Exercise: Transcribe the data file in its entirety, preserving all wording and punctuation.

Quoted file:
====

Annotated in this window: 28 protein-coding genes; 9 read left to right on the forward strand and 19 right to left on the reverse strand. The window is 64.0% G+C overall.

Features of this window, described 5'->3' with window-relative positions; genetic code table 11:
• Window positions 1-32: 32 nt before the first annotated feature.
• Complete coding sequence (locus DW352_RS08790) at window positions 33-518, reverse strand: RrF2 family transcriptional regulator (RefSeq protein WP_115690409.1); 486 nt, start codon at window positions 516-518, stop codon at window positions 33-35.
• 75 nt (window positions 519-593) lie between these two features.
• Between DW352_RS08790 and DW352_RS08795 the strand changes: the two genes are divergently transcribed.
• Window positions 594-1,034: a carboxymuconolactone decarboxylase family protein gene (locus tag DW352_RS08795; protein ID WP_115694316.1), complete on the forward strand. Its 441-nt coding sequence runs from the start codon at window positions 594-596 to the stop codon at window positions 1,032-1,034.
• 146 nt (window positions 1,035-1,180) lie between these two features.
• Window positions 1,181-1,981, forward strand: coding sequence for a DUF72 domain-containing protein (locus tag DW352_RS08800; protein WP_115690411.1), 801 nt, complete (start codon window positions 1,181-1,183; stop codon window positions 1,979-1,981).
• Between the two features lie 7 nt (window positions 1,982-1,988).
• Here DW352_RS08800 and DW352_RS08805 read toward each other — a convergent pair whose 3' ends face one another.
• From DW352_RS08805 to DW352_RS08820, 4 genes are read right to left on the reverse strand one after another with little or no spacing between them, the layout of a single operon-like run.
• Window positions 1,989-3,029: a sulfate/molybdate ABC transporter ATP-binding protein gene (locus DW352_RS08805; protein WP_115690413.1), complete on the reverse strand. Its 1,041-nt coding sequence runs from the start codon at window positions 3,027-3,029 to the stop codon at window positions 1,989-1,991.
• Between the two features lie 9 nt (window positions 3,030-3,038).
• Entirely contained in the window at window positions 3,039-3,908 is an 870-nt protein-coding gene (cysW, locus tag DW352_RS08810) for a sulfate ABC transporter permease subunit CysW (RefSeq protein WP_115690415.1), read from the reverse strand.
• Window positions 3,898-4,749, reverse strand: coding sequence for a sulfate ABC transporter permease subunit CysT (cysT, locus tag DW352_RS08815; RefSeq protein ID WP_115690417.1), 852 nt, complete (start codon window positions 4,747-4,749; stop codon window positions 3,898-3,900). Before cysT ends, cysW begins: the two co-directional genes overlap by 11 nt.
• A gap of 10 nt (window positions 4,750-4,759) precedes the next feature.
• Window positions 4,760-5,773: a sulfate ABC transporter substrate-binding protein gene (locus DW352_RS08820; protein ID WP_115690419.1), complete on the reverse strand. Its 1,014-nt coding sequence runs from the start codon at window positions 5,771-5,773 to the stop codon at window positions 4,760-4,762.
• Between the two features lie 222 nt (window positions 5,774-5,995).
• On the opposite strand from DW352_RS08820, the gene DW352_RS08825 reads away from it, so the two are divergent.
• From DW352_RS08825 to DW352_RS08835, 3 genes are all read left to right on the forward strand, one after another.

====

Annotated in this window: 28 protein-coding genes; 9 read left to right on the forward strand and 19 right to left on the reverse strand. The window is 64.0% G+C overall.

Features of this window, described 5'->3' with window-relative positions; genetic code table 11:
• Window positions 1-32: 32 nt before the first annotated feature.
• Complete coding sequence (locus DW352_RS08790) at window positions 33-518, reverse strand: RrF2 family transcriptional regulator (RefSeq protein WP_115690409.1); 486 nt, start codon at window positions 516-518, stop codon at window positions 33-35.
• 75 nt (window positions 519-593) lie between these two features.
• Between DW352_RS08790 and DW352_RS08795 the strand changes: the two genes are divergently transcribed.
• Window positions 594-1,034: a carboxymuconolactone decarboxylase family protein gene (locus tag DW352_RS08795; protein ID WP_115694316.1), complete on the forward strand. Its 441-nt coding sequence runs from the start codon at window positions 594-596 to the stop codon at window positions 1,032-1,034.
• 146 nt (window positions 1,035-1,180) lie between these two features.
• Window positions 1,181-1,981, forward strand: coding sequence for a DUF72 domain-containing protein (locus tag DW352_RS08800; protein WP_115690411.1), 801 nt, complete (start codon window positions 1,181-1,183; stop codon window positions 1,979-1,981).
• Between the two features lie 7 nt (window positions 1,982-1,988).
• Here DW352_RS08800 and DW352_RS08805 read toward each other — a convergent pair whose 3' ends face one another.
• From DW352_RS08805 to DW352_RS08820, 4 genes are read right to left on the reverse strand one after another with little or no spacing between them, the layout of a single operon-like run.
• Window positions 1,989-3,029: a sulfate/molybdate ABC transporter ATP-binding protein gene (locus DW352_RS08805; protein WP_115690413.1), complete on the reverse strand. Its 1,041-nt coding sequence runs from the start codon at window positions 3,027-3,029 to the stop codon at window positions 1,989-1,991.
• Between the two features lie 9 nt (window positions 3,030-3,038).
• Entirely contained in the window at window positions 3,039-3,908 is an 870-nt protein-coding gene (cysW, locus tag DW352_RS08810) for a sulfate ABC transporter permease subunit CysW (RefSeq protein WP_115690415.1), read from the reverse strand.
• Window positions 3,898-4,749, reverse strand: coding sequence for a sulfate ABC transporter permease subunit CysT (cysT, locus tag DW352_RS08815; RefSeq protein ID WP_115690417.1), 852 nt, complete (start codon window positions 4,747-4,749; stop codon window positions 3,898-3,900). Before cysT ends, cysW begins: the two co-directional genes overlap by 11 nt.
• A gap of 10 nt (window positions 4,750-4,759) precedes the next feature.
• Window positions 4,760-5,773: a sulfate ABC transporter substrate-binding protein gene (locus DW352_RS08820; protein ID WP_115690419.1), complete on the reverse strand. Its 1,014-nt coding sequence runs from the start codon at window positions 5,771-5,773 to the stop codon at window positions 4,760-4,762.
• Between the two features lie 222 nt (window positions 5,774-5,995).
• On the opposite strand from DW352_RS08820, the gene DW352_RS08825 reads away from it, so the two are divergent.
• From DW352_RS08825 to DW352_RS08835, 3 genes are all read left to right on the forward strand, one after another.